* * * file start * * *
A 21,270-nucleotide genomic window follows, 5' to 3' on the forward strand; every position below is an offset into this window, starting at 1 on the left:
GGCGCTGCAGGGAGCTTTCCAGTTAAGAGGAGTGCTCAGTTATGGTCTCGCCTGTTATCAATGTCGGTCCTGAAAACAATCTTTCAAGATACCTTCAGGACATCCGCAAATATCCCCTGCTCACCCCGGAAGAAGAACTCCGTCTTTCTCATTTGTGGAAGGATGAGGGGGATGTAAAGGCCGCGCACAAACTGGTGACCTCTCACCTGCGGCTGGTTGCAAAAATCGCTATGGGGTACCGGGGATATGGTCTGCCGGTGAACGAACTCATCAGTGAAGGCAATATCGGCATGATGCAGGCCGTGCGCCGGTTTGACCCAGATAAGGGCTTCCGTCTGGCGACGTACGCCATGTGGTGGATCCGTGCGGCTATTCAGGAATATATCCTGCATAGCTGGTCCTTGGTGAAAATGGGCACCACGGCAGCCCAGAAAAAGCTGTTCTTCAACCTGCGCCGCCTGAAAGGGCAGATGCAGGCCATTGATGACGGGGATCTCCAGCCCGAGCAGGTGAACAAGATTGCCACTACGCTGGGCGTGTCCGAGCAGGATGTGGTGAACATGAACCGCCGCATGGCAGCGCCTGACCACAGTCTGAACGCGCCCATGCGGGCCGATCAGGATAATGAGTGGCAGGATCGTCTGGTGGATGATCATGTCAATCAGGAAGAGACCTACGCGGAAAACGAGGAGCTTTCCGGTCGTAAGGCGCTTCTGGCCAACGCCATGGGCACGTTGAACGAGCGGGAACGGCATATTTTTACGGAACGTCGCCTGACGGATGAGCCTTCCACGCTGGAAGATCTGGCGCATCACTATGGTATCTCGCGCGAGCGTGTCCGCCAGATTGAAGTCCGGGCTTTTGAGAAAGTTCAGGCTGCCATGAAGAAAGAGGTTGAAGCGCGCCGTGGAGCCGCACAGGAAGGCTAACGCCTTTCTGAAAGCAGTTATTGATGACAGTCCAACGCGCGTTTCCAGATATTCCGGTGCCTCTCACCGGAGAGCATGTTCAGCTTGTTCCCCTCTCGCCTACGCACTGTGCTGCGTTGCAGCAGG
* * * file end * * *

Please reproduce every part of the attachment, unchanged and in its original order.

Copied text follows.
A 21,270-nucleotide genomic window follows, 5' to 3' on the forward strand; every position below is an offset into this window, starting at 1 on the left:
GGCGCTGCAGGGAGCTTTCCAGTTAAGAGGAGTGCTCAGTTATGGTCTCGCCTGTTATCAATGTCGGTCCTGAAAACAATCTTTCAAGATACCTTCAGGACATCCGCAAATATCCCCTGCTCACCCCGGAAGAAGAACTCCGTCTTTCTCATTTGTGGAAGGATGAGGGGGATGTAAAGGCCGCGCACAAACTGGTGACCTCTCACCTGCGGCTGGTTGCAAAAATCGCTATGGGGTACCGGGGATATGGTCTGCCGGTGAACGAACTCATCAGTGAAGGCAATATCGGCATGATGCAGGCCGTGCGCCGGTTTGACCCAGATAAGGGCTTCCGTCTGGCGACGTACGCCATGTGGTGGATCCGTGCGGCTATTCAGGAATATATCCTGCATAGCTGGTCCTTGGTGAAAATGGGCACCACGGCAGCCCAGAAAAAGCTGTTCTTCAACCTGCGCCGCCTGAAAGGGCAGATGCAGGCCATTGATGACGGGGATCTCCAGCCCGAGCAGGTGAACAAGATTGCCACTACGCTGGGCGTGTCCGAGCAGGATGTGGTGAACATGAACCGCCGCATGGCAGCGCCTGACCACAGTCTGAACGCGCCCATGCGGGCCGATCAGGATAATGAGTGGCAGGATCGTCTGGTGGATGATCATGTCAATCAGGAAGAGACCTACGCGGAAAACGAGGAGCTTTCCGGTCGTAAGGCGCTTCTGGCCAACGCCATGGGCACGTTGAACGAGCGGGAACGGCATATTTTTACGGAACGTCGCCTGACGGATGAGCCTTCCACGCTGGAAGATCTGGCGCATCACTATGGTATCTCGCGCGAGCGTGTCCGCCAGATTGAAGTCCGGGCTTTTGAGAAAGTTCAGGCTGCCATGAAGAAAGAGGTTGAAGCGCGCCGTGGAGCCGCACAGGAAGGCTAACGCCTTTCTGAAAGCAGTTATTGATGACAGTCCAACGCGCGTTTCCAGATATTCCGGTGCCTCTCACCGGAGAGCATGTTCAGCTTGTTCCCCTCTCGCCTACGCACTGTGCTGCGTTGCAGCAGG